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$1 Million in Grants Allow Boise State Researchers to Manufacture Flexible Sensors

By: Cienna Madrid   Published 4:48 pm / September 5, 2017

Dave Estrada points with a marker.

Dave Estrada, left, with undergraduate mechanical engineering student Alondra Perez in the Advanced Nanomaterials and Manufacturing Lab, Allison Corona photo.

David Estrada and Harish Subbaraman, co-directors of the Advanced Nanomaterials and Manufacturing Laboratory (ANML) at Boise State University, recently were awarded two national grants related to additive manufacturing for extreme environments – including nuclear reactors and space.

A one-year, $295,392 grant administered by the Department of Energy will be used to purchase advanced manufacturing equipment needed to build sensors suitable for extreme environments. Estrada and Subbaraman aim to establish a state-of-the-art laboratory capable of producing the radiation tolerant nanoparticle based inks needed to print nuclear sensors that can be inserted into a nuclear reactor. Such “in-pile” sensors will transmit real-time data about the reactor environment, providing new insights into reactor processes in order to strengthen U.S. competitiveness in nuclear research and development. The new nanoparticle ink synthesis lab will place the ANML among a national network of nuclear science user facilities for the benefit of researchers from across the nation.

Another three-year, $748,000 grant administered by NASA’s Established Program to Stimulate Competitive Research (EPSCoR) will use nanotechnology to develop space-grade flexible sensors that are capable of transmitting real-time sensing data for trace gas vapors and exposure to radiation while in space.

“Our vision is to leverage the unique physical properties of nanomaterials to create a new design paradigm for space-grade flexible hybrid electronics sensor systems, and build a light, flexible and self-sustaining multifunctional sensor to provide real-time information about crew and vehicle health,” said Estrada.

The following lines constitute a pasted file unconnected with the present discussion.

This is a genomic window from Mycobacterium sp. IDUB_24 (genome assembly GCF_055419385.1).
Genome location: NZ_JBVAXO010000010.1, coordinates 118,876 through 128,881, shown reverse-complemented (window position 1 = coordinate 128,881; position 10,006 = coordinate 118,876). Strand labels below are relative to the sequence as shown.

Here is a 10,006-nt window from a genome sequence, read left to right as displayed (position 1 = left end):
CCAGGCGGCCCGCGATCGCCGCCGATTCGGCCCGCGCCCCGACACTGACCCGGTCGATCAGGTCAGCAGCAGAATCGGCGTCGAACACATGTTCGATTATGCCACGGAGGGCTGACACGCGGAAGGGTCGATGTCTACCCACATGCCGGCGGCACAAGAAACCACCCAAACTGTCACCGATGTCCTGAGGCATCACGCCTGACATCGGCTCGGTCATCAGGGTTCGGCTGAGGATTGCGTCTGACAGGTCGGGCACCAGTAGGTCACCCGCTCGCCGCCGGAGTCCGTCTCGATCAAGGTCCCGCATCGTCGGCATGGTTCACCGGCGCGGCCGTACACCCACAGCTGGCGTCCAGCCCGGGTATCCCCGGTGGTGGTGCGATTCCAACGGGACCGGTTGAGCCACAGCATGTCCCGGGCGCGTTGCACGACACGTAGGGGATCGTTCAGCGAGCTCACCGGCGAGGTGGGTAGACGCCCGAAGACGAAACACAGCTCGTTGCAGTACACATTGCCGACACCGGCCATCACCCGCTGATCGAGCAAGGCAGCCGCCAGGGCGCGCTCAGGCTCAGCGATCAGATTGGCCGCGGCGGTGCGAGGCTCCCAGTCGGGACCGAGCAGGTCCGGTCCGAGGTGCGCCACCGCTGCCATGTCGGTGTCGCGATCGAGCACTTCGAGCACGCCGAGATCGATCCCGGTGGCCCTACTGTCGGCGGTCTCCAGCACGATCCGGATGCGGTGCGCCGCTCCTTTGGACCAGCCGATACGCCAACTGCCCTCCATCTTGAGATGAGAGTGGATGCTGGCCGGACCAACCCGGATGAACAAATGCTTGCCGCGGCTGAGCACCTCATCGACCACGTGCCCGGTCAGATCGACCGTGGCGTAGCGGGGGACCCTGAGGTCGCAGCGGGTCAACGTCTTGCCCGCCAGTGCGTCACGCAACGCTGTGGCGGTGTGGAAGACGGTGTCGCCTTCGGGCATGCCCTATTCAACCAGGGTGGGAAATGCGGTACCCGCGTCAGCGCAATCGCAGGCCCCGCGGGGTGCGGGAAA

Subarraman pointing at something with a student.

Harish Subbaraman, left, with doctoral student Ashita Chandnani in the Advanced Nanomaterials and Manufacturing Lab, Allison Corona photo.

“Integrating our nanomaterials with advanced manufacturing techniques could potentially provide a low-cost path towards large-scale manufacturing of nanomaterial-based sensors for earth based applications in agricultural technologies, human health monitoring systems and aerospace sensors,” Subbaraman added.

In collaboration with the University of Idaho, American Semiconductor and the NASA Ames Research Center, Boise State’s ANML will combine printed carbon nanotubes, polymer brushes, chalcogenide glasses and thermoelectric nanomaterials with flexible silicon-integrated circuits and wireless communications hardware to create the flexible multifunctional sensor nodes.

The ability to manipulate matter at the nanoscale enables the bottom-up design of innovative nanomaterial-based sensors, which benefit from unique properties such as high surface-area-to-volume ratio and tunable transport processes, allowing the team to design highly sensitive and mission specific sensors. The ability to print nanomaterials using additive manufacturing techniques highlights a path towards the digital design and in-space manufacturing of mission-specific sensors.

Additionally, they are partnering with the Johnson Space Center, Marshall Flight Space Center, Air Force Research Laboratories and PakSense/Emerson to guide project progress towards NASA’s performance goals, as well as translate this new sensor technology into defense and consumer electronics industries.

The EPSCoR program supports science and technology research and development at colleges and universities in areas such as remote sensing, nanotechnology, astrophysics and aeronautics.